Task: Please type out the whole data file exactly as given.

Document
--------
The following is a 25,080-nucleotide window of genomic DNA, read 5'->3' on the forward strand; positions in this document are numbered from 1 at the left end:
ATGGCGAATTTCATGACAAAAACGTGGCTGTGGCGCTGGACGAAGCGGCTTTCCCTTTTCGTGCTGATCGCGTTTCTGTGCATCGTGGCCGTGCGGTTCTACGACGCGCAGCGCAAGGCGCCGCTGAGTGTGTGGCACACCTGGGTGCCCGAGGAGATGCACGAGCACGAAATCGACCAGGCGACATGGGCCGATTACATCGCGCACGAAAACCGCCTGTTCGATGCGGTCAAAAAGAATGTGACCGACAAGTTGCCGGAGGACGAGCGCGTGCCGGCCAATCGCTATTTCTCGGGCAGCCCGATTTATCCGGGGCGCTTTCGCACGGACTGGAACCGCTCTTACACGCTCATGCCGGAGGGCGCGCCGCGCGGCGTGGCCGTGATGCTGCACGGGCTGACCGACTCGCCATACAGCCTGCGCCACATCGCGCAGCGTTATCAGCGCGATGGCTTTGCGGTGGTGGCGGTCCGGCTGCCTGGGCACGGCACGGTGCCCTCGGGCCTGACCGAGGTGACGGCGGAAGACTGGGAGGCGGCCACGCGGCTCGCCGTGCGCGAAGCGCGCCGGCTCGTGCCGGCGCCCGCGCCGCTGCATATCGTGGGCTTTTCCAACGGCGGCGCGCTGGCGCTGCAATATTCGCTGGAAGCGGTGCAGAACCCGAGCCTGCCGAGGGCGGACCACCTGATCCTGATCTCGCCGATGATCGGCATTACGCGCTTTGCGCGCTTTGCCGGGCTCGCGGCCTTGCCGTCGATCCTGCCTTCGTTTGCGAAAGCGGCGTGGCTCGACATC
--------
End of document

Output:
The following is a 25,080-nucleotide window of genomic DNA, read 5'->3' on the forward strand; positions in this document are numbered from 1 at the left end:
ATGGCGAATTTCATGACAAAAACGTGGCTGTGGCGCTGGACGAAGCGGCTTTCCCTTTTCGTGCTGATCGCGTTTCTGTGCATCGTGGCCGTGCGGTTCTACGACGCGCAGCGCAAGGCGCCGCTGAGTGTGTGGCACACCTGGGTGCCCGAGGAGATGCACGAGCACGAAATCGACCAGGCGACATGGGCCGATTACATCGCGCACGAAAACCGCCTGTTCGATGCGGTCAAAAAGAATGTGACCGACAAGTTGCCGGAGGACGAGCGCGTGCCGGCCAATCGCTATTTCTCGGGCAGCCCGATTTATCCGGGGCGCTTTCGCACGGACTGGAACCGCTCTTACACGCTCATGCCGGAGGGCGCGCCGCGCGGCGTGGCCGTGATGCTGCACGGGCTGACCGACTCGCCATACAGCCTGCGCCACATCGCGCAGCGTTATCAGCGCGATGGCTTTGCGGTGGTGGCGGTCCGGCTGCCTGGGCACGGCACGGTGCCCTCGGGCCTGACCGAGGTGACGGCGGAAGACTGGGAGGCGGCCACGCGGCTCGCCGTGCGCGAAGCGCGCCGGCTCGTGCCGGCGCCCGCGCCGCTGCATATCGTGGGCTTTTCCAACGGCGGCGCGCTGGCGCTGCAATATTCGCTGGAAGCGGTGCAGAACCCGAGCCTGCCGAGGGCGGACCACCTGATCCTGATCTCGCCGATGATCGGCATTACGCGCTTTGCGCGCTTTGCCGGGCTCGCGGCCTTGCCGTCGATCCTGCCTTCGTTTGCGAAAGCGGCGTGGCTCGACATC